MBTA plan service cuts by spring 2021

The green line heads down Commonwealth Avenue on Oct. 29, 2020. Photo by Claudia Chiappa/BU News Service

By Claudia Chiappa
BU News Service 

BOSTON – Back in September, the Massachusetts Bay Transportation Authority announced that it plans on reducing and eliminating some of its services in response to a budget deficit of over $300 million. To combat the deficit, caused by low ridership and lost fare revenue in the face of COVID-19, the MBTA recently proposed a three-pronged plan of cost control, capital reallocation, and service planning. 

The Fiscal and Management Control Board plans to identify essential services based on an analysis of locations with high ridership – current and potential – and which serve critical populations. These essential services will be prioritized, while services considered non-essential will be cut or suffer from reductions. Possible trade-offs of the plan include eliminating some routes with low ridership and cutting services on the weekends and at night.

MBTA General Manager Steve Poftak said in a pre-recorded statement on Oct. 19 that the agency continues to value safety and is looking at “any possible option.”

A significant decrease in ridership is the main factor that contributed to the deficit. According to a presentation by the general manager, bus ridership is at 40% of normal daily ridership, subway ridership is at 24%, and commuter rail is at 14%. The MBTA has received $830 million in federal funding but is petitioning to receive additional financial support.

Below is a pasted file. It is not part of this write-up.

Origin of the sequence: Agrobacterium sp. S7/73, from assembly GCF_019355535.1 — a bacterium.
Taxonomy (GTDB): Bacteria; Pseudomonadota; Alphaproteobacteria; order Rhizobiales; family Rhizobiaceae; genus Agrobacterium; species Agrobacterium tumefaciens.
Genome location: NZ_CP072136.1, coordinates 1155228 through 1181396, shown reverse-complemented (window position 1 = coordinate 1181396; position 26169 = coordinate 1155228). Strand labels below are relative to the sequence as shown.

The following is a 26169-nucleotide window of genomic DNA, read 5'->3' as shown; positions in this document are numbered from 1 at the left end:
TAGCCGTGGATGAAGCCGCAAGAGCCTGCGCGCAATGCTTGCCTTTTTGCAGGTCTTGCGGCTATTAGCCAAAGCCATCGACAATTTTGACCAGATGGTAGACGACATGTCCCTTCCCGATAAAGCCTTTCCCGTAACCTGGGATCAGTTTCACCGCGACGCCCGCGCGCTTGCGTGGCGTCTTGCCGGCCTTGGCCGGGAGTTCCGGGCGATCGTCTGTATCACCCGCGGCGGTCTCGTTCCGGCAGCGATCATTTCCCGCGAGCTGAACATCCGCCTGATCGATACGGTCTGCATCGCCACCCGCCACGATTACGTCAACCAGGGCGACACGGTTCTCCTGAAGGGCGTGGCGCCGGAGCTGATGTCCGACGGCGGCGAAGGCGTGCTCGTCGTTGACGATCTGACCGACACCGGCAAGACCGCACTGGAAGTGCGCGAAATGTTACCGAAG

Over thirty organizations released a joint statement calling the MBTA to hold off on any permanent decisions until the end of the year and to continue committing to sustainable, affordable and green transportation. 

The Alliance for Business Leadership is one of the organizations that signed the statement. President Jennifer Benson said the MTBA should consider the impacts that cuts could have on low-income communities and communities of color. 

“These communities are often left behind and excluded from service improvements – or end up shouldering the consequences of these improvements – including air pollution and development decisions that harm their neighborhoods,” Benson said. “Every public policy decision is a chance to center and prioritize these communities and make up for the injustices they’ve experienced.” 

Boston Mayor Marty Walsh also expressed concern about the MBTA’s plan, saying that safe and clean public transportation is “critical to economic recovery.” Essential workers and vulnerable communities are already struggling, Walsh said, and increasing fares or cutting services would only worsen their condition and lead to overcrowding.

“We must avoid fare increases and maintain sufficient service levels prioritizing our most transit-dependent communities,” Walsh said in a pre-recorded statement.

The FMCB plans to examine service options throughout October and present them at the beginning of November, with voting planned for Dec.7. Any service changes would go into effect in 2021. In the meantime, the MBTA started a series of public engagement efforts, including eleven virtual public hearings, the creation of a team of Community Liaisons tasked to gather feedback from riders and an online comment form.

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